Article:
Edward Burne Jones -Stained Glass

The stained glass is a tour in itself. The five windows by The Pre Raphaelite artist Edward Burne-Jones tell several stories. The earliest tell the life story of St Frideswide. Read them left to right and top to bottom. Don’t miss the whimsical details he adds-ducks and other small animals. His later windows were more sophisticated and less busy. See them all and decide which you like.

Power and Hardship-With The Help of A Small Dog

You can’t help but admire the reclining effigy of a medieval knight and lady. They seem to speak to lives of power and hardship at the same time. The Knight’s feet, if you look carefully, rest against a small dog. He symbolizes loyalty. We plan to return tomorrow night to hear evensong. It is a regular event and opens to the public.

A Knight, Notice His Dog

Our college tour starts with the famous “Tom Quad” the great courtyard bordered By “Great Tom”, the famous Bell in its Christopher Wren tower. Then into Bodley Tower, housing the famous staircase. Above it rises a truly amazing ceiling – certainly 30′ above.

Ceiling of The Great Hall, Christ Church. Oxford
The Great Hall Ceiling

I read that when Cardinal Wolsey started to build this place he was laughed at for building the Great Dining Hall and the kitchens first. It seemed to us that his priorities were in the right place. The dining hall was being used for a play rehearsal. We were able to enter only the first section. It is everything you expected. Although the candles stay right in their holders!

Christ Church Great Dining Hall
A Nice Place for Breakfast – Great Dining Hall

Christ Church Picture Gallery

This is a small museum and a little hard to find. It is located in Canterbury Quad. (If there is any problem finding anything in Oxford just ask a Porter. They know everything.)

It’s a surprise and a real experience. It is one of the most important private collections in the UK. The strength of the collection is in Italian Art ranging from the 14th to the 18th centuries. It is a good chance to observe the development of perspective over time. There are 300 paintings and 2000 drawings, shown in rotation. We enjoyed Michelangelo, Raphael, Rubens, and a surprise collection of glassware.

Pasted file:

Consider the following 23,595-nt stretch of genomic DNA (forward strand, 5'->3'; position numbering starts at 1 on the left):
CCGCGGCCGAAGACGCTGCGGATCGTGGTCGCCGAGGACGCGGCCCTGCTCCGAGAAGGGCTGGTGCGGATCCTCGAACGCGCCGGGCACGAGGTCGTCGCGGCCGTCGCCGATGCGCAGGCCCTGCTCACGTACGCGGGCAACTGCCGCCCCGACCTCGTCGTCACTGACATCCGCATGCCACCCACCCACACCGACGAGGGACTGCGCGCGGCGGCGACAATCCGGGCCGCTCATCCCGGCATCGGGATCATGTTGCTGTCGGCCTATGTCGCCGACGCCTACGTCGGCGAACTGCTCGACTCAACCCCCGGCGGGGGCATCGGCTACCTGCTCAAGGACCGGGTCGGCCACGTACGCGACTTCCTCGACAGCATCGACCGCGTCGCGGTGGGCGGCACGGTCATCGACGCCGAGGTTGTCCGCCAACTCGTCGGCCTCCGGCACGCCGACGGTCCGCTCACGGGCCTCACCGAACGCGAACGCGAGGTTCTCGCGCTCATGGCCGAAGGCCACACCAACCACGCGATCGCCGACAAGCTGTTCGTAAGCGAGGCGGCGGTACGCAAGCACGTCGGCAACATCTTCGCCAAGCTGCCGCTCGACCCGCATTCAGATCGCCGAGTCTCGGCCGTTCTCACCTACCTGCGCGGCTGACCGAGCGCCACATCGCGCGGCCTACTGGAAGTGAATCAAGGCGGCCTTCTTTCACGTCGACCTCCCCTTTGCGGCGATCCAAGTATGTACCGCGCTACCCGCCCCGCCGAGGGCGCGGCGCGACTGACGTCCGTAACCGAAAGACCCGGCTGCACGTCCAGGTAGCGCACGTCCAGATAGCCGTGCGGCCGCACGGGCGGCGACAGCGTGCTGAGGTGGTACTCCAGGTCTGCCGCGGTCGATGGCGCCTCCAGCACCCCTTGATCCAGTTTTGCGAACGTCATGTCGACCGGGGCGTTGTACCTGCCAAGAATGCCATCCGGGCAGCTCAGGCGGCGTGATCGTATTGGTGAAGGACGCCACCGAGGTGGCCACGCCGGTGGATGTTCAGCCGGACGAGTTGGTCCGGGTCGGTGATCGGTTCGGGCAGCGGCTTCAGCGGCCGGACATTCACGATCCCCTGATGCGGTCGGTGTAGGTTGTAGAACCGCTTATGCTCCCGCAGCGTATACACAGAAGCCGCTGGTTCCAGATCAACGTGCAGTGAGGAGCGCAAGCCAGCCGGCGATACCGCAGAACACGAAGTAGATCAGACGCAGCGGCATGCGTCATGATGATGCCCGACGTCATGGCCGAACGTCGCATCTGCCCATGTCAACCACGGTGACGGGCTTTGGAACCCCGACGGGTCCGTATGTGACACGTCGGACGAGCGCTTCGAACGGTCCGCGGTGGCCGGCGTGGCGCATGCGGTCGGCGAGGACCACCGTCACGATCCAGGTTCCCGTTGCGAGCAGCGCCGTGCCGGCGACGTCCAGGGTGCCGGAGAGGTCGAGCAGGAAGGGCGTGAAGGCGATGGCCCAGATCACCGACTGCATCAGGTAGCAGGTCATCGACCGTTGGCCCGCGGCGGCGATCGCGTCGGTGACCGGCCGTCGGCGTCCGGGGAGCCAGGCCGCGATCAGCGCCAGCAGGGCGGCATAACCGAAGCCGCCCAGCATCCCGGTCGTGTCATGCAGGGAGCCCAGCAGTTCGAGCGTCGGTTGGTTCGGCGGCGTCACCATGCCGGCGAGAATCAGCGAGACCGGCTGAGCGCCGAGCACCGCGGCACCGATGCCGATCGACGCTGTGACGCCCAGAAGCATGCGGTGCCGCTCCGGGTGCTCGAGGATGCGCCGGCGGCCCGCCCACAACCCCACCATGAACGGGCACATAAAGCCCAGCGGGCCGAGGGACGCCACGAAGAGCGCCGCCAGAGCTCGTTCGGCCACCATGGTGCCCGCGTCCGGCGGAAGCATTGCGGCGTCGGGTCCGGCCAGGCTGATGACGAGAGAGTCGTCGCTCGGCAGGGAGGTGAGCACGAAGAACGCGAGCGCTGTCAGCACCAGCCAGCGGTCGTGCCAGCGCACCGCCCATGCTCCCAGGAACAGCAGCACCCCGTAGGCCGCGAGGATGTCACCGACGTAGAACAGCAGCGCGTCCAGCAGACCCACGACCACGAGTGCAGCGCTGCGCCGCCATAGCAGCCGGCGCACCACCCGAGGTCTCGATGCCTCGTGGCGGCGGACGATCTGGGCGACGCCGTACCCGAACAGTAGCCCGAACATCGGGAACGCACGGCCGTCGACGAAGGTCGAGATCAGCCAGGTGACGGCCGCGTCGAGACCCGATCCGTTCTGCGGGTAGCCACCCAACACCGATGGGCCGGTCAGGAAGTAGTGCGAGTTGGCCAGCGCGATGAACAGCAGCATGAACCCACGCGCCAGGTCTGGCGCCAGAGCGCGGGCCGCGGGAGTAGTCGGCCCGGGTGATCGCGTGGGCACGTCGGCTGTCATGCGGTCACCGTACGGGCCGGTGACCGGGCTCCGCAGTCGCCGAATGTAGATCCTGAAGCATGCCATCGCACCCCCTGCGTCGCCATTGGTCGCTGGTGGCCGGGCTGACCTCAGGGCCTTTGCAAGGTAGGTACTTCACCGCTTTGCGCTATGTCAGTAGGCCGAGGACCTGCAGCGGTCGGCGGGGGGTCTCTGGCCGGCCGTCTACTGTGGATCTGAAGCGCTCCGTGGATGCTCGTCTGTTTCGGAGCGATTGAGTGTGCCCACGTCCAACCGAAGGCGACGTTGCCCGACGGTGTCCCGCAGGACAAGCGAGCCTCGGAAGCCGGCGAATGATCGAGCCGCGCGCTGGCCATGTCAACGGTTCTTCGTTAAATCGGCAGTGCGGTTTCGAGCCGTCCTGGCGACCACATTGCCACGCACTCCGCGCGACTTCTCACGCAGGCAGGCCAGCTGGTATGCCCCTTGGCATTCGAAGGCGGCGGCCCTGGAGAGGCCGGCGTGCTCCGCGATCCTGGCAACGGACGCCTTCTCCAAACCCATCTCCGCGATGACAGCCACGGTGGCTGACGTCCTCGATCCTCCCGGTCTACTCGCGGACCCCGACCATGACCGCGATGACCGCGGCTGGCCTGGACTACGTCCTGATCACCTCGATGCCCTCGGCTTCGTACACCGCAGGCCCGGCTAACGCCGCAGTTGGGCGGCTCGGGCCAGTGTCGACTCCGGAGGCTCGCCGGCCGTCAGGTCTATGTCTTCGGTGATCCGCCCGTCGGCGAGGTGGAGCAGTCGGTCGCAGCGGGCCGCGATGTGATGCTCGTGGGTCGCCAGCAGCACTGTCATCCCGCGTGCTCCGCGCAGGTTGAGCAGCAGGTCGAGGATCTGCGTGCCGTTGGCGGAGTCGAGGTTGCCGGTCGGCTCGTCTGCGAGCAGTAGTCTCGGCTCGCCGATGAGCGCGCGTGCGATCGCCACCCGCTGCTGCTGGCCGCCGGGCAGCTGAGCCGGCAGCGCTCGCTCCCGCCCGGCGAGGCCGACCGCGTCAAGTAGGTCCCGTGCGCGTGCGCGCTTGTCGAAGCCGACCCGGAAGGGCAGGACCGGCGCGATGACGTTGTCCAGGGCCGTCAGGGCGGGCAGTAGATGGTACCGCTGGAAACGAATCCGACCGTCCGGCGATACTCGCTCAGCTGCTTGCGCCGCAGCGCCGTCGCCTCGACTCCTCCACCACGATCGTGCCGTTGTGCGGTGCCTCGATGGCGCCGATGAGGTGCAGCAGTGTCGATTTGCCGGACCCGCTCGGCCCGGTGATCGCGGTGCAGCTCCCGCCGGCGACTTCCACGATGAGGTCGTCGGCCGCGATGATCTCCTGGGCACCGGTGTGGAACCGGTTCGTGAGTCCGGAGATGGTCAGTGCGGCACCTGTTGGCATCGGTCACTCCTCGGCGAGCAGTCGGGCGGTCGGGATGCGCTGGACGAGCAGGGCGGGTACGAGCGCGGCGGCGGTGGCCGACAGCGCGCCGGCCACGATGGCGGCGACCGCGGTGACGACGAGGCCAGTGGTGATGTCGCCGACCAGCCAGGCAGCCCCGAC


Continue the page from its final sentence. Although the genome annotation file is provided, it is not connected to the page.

The Gallery is both sublime and often overlooked by travelers. Here is a link that will help you know how to find it.

Back outdoors- The War Memorial Garden

This is a wonderful place to walk. Began in the 1920’s it’s a true Arts and Crafts garden, with stone walls and herbaceous borders. If one of those soldiers were my ancestor I would be happy with it.

Christ Church, Oxford Memorial Garden
A Section of the War Memorial Garden at Christ Church, Oxford

I found it more remarkable when I stumbled over the story of the “road that never was”. This was a post WWll plan to create a road across the meadow. You look around you and think- this almost was not here at all!

Part of the memorial garden
Christ Church’s Memorial Garden-In the Arts and Crafts Style

We head, hopefully, to the historic pub, The Bear Inn. It is truly tiny and most likely, Oxford’s oldest pub. It is a good choice when they can serve outdoors, but on this wet day, the inside was filled. We have a good lunch at the Market and head back to the boat with our shopping.

Our restaurant specialized in meat pies, and we learned how they were intended to be served. They really gild the lily with this dish. First, they put down a generous serving of mashed potato, then the rich meat pie, last the whole thing is covered in gravy. Best to keep walking…

Benjamin from the boatyard has changed the gas tanks as promised. Service has been no fuss and prompt. We settle on the bow with cocktails, guidebooks, and oatmeal for the ducks and swans.

This is a quiet neighborhood but we hear rhythmic sounds coming toward us. Definitely a drumbeat! A parade is coming our way. What is it? A woman with a camera asks to come aboard and explains everything.

It’s a Ganesh festival. He is the Hindu god who looks like an elephant. She would like to photograph her family from the boat. “Of course,” we say. Ganesh takes all your troubles. This effigy is made of sugar, she explains, when he goes into the river so do your troubles.

Sometimes a good day just ends better!

Ganesh Festival on the Thames
On His Way Into the River-Notice the Phone/Cameras

This will take you to the next day, “Laundry, Evensong, A Ruined Abbey, Plan B”